WHO's election of Syria, Belarus to executive board sparks 'grave concerns' from US
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The State Department has “grave concerns” about the election of Syria and Belarus to three-year terms on the World Health Organization (WHO) Assembly Executive board, according to a spokesperson.
“Members of the Executive Board each have the duty to advance public health and are expected to uphold universal values and human rights,” the spokesperson told Fox News. “This includes providing unimpeded access for delivery of life-saving humanitarian supplies, including medical supplies regardless of where beneficiaries reside. We do not believe the actions of either Syria or Belarus demonstrate this.”
The executive board is comprised of 34 member states.
The spokesperson noted that new members are nominated by their regions, and no member states outside their region have any say in the matter. The U.S. is not currently part of the executive board but will “monitor closely” the board’s activities and push for reforms at the WHO to increase “transparency and accountability.”
“It is no secret that Syria and Belarus do not uphold universal values and human rights. As we know, Syria continues to obstruct unimpeded access of life-saving humanitarian aid to its citizens in addition to having targeted medical facilities and first responders and conducted chemical weapons attacks against civilians,” the spokesperson said.
“In Belarus, the regime continues to deploy mass detentions, police brutality, and other human rights abuses against peaceful protesters, journalists, and other members of Belarusian civil society.”
The Biden administration announced last week that it would reimpose sanctions on Belarus after President Alexander Lukashenko forced the diversion of a commercial Ryanair flight last week under false pretenses to arrest a journalist on board. In addition, a bipartisan group of lawmakers flew to Lithuania to meet with Belarusian opposition leader Svyatlana Tsikhanouskaya and send a united message against Lukashenko’s human rights violations.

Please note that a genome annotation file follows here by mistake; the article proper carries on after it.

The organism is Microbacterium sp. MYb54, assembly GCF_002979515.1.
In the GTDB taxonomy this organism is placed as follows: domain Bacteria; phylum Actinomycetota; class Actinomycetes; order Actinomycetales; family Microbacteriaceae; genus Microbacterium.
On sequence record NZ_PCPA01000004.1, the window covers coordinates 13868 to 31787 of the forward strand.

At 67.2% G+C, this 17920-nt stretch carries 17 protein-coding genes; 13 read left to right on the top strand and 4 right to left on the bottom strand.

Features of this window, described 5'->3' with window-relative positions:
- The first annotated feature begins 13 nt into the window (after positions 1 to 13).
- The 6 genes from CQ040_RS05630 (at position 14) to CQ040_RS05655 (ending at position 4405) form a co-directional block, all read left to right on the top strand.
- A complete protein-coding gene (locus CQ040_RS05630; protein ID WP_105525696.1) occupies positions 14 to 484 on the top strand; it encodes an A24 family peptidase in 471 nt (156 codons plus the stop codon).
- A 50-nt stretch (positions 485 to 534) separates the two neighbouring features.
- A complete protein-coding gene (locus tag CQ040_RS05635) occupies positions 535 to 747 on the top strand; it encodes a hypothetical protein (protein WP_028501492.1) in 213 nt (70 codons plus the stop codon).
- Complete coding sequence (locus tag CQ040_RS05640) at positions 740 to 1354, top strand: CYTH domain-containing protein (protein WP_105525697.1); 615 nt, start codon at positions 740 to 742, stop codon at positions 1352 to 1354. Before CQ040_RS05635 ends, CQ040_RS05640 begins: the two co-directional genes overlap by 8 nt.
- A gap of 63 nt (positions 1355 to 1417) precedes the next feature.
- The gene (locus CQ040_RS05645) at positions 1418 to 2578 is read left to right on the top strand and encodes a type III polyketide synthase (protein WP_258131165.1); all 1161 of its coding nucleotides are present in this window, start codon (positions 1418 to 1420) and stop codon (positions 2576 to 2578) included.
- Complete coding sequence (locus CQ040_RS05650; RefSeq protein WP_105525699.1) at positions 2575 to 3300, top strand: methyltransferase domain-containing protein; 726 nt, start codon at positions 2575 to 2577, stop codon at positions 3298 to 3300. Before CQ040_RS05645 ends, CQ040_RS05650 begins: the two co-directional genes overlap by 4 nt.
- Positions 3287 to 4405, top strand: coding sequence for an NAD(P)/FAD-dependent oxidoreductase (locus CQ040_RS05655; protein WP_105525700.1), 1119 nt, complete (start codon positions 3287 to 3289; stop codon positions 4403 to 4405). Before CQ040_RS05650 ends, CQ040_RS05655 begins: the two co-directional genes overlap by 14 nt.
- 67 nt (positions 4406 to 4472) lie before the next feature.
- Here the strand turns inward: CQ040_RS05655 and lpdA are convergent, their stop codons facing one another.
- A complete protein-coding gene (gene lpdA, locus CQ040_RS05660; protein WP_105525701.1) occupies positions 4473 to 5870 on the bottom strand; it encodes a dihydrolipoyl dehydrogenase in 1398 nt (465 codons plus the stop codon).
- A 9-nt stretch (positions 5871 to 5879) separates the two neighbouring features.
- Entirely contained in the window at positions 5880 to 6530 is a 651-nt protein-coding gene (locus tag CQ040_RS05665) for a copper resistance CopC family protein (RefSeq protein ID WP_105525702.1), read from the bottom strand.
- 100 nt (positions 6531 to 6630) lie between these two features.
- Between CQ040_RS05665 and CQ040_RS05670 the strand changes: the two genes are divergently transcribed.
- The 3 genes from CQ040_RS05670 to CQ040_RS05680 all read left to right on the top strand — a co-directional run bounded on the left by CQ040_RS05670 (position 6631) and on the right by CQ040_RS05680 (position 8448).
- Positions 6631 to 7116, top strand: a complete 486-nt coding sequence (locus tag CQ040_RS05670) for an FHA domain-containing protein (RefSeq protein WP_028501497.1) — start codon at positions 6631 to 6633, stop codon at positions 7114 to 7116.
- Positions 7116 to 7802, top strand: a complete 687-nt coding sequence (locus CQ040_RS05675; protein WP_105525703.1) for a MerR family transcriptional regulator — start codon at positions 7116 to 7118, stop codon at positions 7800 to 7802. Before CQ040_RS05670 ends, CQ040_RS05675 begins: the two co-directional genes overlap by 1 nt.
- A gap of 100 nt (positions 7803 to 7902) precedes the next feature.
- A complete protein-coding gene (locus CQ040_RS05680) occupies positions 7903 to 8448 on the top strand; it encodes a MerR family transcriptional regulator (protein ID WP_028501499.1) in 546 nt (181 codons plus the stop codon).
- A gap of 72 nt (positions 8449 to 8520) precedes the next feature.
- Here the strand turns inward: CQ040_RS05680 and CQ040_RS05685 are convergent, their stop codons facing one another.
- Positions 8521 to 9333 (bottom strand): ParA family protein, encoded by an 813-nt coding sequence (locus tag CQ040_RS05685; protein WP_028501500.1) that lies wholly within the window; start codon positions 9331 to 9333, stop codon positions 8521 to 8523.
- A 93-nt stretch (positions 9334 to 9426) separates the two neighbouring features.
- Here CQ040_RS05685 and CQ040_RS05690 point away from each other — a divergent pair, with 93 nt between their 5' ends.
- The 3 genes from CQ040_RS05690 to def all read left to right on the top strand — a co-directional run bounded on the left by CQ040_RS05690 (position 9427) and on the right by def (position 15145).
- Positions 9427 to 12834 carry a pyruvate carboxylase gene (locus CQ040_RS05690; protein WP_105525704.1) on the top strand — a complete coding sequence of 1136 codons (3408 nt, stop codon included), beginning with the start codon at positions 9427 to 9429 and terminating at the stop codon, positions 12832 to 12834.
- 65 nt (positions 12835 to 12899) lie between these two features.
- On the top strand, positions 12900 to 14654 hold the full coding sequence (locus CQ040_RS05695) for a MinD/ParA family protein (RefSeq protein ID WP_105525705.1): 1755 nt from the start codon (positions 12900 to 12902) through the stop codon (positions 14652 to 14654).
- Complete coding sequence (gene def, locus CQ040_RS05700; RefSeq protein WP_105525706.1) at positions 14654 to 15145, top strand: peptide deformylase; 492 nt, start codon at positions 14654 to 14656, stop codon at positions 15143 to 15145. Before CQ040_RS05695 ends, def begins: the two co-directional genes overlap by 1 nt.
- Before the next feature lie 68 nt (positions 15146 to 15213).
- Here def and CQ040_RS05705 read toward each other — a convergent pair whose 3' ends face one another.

In Syria, a nation ravaged by a decadelong civil war where over 80% of residents live below the poverty line, a report by Human Rights Watch found that government authorities “brutally suppressed every sign of re-emerging dissent, including through arbitrary arrests and torture.”
The U.S. has turned up the heat on WHO after accusations that it acted submissively to China, particularly in its investigation into the origins of COVID-19. That investigation found the theory of a lab leak “extremely unlikely” and found the possibility of animal-to-human transmission likely.
Health and Human Services Secretary Xavier Becerra told WHO last week it must launch a more “transparent” investigation into the pandemic’s origins amid reported mounting evidence that the virus may have escaped from the Wuhan Institute of Virology lab in China.
The Biden administration rejoined the WHO this year after President Trump severed ties with the organization, but it has remained critical of the lack of transparency.
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